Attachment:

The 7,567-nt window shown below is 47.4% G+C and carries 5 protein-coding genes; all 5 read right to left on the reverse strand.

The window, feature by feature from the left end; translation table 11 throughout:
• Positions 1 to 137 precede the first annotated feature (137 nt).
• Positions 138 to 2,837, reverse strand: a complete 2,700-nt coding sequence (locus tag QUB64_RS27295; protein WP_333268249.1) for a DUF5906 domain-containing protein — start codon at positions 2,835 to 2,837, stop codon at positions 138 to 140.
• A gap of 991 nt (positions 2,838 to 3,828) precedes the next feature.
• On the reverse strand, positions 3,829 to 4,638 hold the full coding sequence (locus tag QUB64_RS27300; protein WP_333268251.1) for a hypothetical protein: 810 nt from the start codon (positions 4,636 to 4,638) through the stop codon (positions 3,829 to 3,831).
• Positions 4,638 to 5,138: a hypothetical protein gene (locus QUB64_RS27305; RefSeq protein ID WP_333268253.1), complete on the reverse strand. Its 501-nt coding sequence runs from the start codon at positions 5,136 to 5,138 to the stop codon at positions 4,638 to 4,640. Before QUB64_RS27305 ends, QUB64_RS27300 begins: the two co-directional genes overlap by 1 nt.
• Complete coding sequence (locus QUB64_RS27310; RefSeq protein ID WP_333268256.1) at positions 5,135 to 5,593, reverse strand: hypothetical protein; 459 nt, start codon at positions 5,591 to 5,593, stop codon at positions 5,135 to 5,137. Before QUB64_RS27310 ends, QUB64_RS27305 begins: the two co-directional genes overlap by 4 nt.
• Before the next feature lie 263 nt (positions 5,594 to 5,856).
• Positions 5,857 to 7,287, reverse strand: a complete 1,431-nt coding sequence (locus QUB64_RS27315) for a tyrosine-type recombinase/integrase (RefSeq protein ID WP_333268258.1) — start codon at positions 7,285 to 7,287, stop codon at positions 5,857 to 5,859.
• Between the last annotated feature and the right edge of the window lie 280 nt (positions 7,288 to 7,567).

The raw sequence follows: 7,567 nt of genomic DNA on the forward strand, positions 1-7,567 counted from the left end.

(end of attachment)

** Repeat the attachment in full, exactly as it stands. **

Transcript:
The 7,567-nt window shown below is 47.4% G+C and carries 5 protein-coding genes; all 5 read right to left on the reverse strand.

The window, feature by feature from the left end; translation table 11 throughout:
• Positions 1 to 137 precede the first annotated feature (137 nt).
• Positions 138 to 2,837, reverse strand: a complete 2,700-nt coding sequence (locus tag QUB64_RS27295; protein WP_333268249.1) for a DUF5906 domain-containing protein — start codon at positions 2,835 to 2,837, stop codon at positions 138 to 140.
• A gap of 991 nt (positions 2,838 to 3,828) precedes the next feature.
• On the reverse strand, positions 3,829 to 4,638 hold the full coding sequence (locus tag QUB64_RS27300; protein WP_333268251.1) for a hypothetical protein: 810 nt from the start codon (positions 4,636 to 4,638) through the stop codon (positions 3,829 to 3,831).
• Positions 4,638 to 5,138: a hypothetical protein gene (locus QUB64_RS27305; RefSeq protein ID WP_333268253.1), complete on the reverse strand. Its 501-nt coding sequence runs from the start codon at positions 5,136 to 5,138 to the stop codon at positions 4,638 to 4,640. Before QUB64_RS27305 ends, QUB64_RS27300 begins: the two co-directional genes overlap by 1 nt.
• Complete coding sequence (locus QUB64_RS27310; RefSeq protein ID WP_333268256.1) at positions 5,135 to 5,593, reverse strand: hypothetical protein; 459 nt, start codon at positions 5,591 to 5,593, stop codon at positions 5,135 to 5,137. Before QUB64_RS27310 ends, QUB64_RS27305 begins: the two co-directional genes overlap by 4 nt.
• Before the next feature lie 263 nt (positions 5,594 to 5,856).
• Positions 5,857 to 7,287, reverse strand: a complete 1,431-nt coding sequence (locus QUB64_RS27315) for a tyrosine-type recombinase/integrase (RefSeq protein ID WP_333268258.1) — start codon at positions 7,285 to 7,287, stop codon at positions 5,857 to 5,859.
• Between the last annotated feature and the right edge of the window lie 280 nt (positions 7,288 to 7,567).

The raw sequence follows: 7,567 nt of genomic DNA on the forward strand, positions 1-7,567 counted from the left end.